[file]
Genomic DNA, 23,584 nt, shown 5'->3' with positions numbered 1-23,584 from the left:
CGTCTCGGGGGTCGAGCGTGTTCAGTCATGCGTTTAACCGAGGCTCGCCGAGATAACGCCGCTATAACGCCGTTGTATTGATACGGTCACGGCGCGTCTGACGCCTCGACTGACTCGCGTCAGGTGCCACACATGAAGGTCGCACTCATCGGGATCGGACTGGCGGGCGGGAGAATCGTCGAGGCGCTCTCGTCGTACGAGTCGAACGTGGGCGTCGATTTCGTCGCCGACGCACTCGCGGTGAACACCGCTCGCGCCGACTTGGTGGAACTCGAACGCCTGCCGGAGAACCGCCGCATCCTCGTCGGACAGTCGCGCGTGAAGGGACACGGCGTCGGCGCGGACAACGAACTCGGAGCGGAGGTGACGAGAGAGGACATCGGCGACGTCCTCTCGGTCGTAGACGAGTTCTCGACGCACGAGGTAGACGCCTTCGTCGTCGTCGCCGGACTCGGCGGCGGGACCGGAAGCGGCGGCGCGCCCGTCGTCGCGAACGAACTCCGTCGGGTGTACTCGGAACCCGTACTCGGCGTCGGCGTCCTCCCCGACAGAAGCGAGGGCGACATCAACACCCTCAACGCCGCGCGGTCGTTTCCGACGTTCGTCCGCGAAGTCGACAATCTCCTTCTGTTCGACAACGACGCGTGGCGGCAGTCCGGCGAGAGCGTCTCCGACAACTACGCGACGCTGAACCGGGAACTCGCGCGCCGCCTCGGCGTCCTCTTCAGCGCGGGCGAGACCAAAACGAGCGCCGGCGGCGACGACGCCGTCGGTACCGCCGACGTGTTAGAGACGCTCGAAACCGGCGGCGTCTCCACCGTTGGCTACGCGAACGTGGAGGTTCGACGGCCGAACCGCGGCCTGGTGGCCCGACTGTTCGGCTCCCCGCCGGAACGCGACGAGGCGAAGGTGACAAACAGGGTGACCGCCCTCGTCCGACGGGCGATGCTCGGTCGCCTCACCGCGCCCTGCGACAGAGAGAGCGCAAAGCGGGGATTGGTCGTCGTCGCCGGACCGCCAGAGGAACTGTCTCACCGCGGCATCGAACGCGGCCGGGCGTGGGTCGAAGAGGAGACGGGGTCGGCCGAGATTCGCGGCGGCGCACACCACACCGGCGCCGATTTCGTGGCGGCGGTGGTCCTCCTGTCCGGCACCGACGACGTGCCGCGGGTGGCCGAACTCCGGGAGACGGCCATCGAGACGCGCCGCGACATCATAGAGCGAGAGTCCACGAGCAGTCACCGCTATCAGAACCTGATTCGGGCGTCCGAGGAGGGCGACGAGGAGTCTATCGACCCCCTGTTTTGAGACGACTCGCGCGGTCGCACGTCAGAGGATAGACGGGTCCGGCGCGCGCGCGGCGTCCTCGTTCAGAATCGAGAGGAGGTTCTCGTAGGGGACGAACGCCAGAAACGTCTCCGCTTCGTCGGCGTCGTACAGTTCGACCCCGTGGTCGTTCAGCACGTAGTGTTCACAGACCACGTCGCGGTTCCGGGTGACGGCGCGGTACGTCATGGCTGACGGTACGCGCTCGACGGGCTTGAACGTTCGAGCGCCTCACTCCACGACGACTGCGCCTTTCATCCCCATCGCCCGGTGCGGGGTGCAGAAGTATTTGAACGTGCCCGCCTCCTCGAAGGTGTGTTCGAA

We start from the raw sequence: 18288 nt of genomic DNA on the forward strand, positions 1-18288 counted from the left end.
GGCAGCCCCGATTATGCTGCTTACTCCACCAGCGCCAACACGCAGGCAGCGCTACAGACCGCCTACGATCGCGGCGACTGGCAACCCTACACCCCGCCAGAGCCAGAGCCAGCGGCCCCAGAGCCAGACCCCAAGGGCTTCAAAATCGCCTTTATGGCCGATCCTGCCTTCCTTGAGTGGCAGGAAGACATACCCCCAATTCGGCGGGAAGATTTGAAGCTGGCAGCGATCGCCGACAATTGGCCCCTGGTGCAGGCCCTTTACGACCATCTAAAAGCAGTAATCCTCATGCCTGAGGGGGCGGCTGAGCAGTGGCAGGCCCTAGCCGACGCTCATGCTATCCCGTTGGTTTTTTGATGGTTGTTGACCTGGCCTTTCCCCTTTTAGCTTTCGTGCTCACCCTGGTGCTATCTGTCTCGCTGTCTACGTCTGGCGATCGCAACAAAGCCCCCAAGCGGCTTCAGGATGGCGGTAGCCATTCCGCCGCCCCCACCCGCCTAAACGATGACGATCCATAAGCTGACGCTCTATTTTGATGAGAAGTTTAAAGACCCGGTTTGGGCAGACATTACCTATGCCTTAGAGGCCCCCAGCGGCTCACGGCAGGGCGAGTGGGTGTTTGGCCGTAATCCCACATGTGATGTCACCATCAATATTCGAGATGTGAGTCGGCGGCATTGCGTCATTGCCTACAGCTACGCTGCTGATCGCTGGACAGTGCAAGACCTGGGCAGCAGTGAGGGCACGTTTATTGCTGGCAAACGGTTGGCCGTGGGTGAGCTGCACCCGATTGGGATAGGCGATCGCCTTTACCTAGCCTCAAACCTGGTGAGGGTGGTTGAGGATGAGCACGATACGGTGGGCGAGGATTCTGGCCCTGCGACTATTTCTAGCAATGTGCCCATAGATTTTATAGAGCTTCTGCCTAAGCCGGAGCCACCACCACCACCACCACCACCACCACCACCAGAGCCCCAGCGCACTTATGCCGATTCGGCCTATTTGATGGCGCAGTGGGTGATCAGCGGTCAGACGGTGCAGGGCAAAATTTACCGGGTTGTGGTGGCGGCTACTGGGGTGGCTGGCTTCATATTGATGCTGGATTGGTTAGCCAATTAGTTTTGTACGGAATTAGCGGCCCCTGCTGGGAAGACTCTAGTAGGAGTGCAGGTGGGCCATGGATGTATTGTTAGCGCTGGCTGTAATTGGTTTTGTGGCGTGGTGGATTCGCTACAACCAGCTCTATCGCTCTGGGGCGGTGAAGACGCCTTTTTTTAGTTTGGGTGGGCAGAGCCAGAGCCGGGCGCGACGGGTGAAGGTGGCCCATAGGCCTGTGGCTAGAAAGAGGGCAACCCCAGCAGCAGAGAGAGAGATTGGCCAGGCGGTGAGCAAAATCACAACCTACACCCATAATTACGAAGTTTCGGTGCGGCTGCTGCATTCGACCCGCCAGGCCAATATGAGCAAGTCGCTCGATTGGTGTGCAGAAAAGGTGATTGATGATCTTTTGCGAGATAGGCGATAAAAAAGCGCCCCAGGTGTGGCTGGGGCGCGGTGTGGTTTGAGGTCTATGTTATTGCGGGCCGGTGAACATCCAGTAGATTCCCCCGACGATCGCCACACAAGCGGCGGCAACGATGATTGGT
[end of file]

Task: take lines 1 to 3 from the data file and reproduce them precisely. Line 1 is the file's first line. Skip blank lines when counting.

Genomic DNA, 23,584 nt, shown 5'->3' with positions numbered 1-23,584 from the left:
CGTCTCGGGGGTCGAGCGTGTTCAGTCATGCGTTTAACCGAGGCTCGCCGAGATAACGCCGCTATAACGCCGTTGTATTGATACGGTCACGGCGCGTCTGACGCCTCGACTGACTCGCGTCAGGTGCCACACATGAAGGTCGCACTCATCGGGATCGGACTGGCGGGCGGGAGAATCGTCGAGGCGCTCTCGTCGTACGAGTCGAACGTGGGCGTCGATTTCGTCGCCGACGCACTCGCGGTGAACACCGCTCGCGCCGACTTGGTGGAACTCGAACGCCTGCCGGAGAACCGCCGCATCCTCGTCGGACAGTCGCGCGTGAAGGGACACGGCGTCGGCGCGGACAACGAACTCGGAGCGGAGGTGACGAGAGAGGACATCGGCGACGTCCTCTCGGTCGTAGACGAGTTCTCGACGCACGAGGTAGACGCCTTCGTCGTCGTCGCCGGACTCGGCGGCGGGACCGGAAGCGGCGGCGCGCCCGTCGTCGCGAACGAACTCCGTCGGGTGTACTCGGAACCCGTACTCGGCGTCGGCGTCCTCCCCGACAGAAGCGAGGGCGACATCAACACCCTCAACGCCGCGCGGTCGTTTCCGACGTTCGTCCGCGAAGTCGACAATCTCCTTCTGTTCGACAACGACGCGTGGCGGCAGTCCGGCGAGAGCGTCTCCGACAACTACGCGACGCTGAACCGGGAACTCGCGCGCCGCCTCGGCGTCCTCTTCAGCGCGGGCGAGACCAAAACGAGCGCCGGCGGCGACGACGCCGTCGGTACCGCCGACGTGTTAGAGACGCTCGAAACCGGCGGCGTCTCCACCGTTGGCTACGCGAACGTGGAGGTTCGACGGCCGAACCGCGGCCTGGTGGCCCGACTGTTCGGCTCCCCGCCGGAACGCGACGAGGCGAAGGTGACAAACAGGGTGACCGCCCTCGTCCGACGGGCGATGCTCGGTCGCCTCACCGCGCCCTGCGACAGAGAGAGCGCAAAGCGGGGATTGGTCGTCGTCGCCGGACCGCCAGAGGAACTGTCTCACCGCGGCATCGAACGCGGCCGGGCGTGGGTCGAAGAGGAGACGGGGTCGGCCGAGATTCGCGGCGGCGCACACCACACCGGCGCCGATTTCGTGGCGGCGGTGGTCCTCCTGTCCGGCACCGACGACGTGCCGCGGGTGGCCGAACTCCGGGAGACGGCCATCGAGACGCGCCGCGACATCATAGAGCGAGAGTCCACGAGCAGTCACCGCTATCAGAACCTGATTCGGGCGTCCGAGGAGGGCGACGAGGAGTCTATCGACCCCCTGTTTTGAGACGACTCGCGCGGTCGCACGTCAGAGGATAGACGGGTCCGGCGCGCGCGCGGCGTCCTCGTTCAGAATCGAGAGGAGGTTCTCGTAGGGGACGAACGCCAGAAACGTCTCCGCTTCGTCGGCGTCGTACAGTTCGACCCCGTGGTCGTTCAGCACGTAGTGTTCACAGACCACGTCGCGGTTCCGGGTGACGGCGCGGTACGTCATGGCTGACGGTACGCGCTCGACGGGCTTGAACGTTCGAGCGCCTCACTCCACGACGACTGCGCCTTTCATCCCCATCGCCCGGTGCGGGGTGCAGAAGTATTTGAACGTGCCCGCCTCCTCGAAGGTGTGTTCGAA

We start from the raw sequence: 18288 nt of genomic DNA on the forward strand, positions 1-18288 counted from the left end.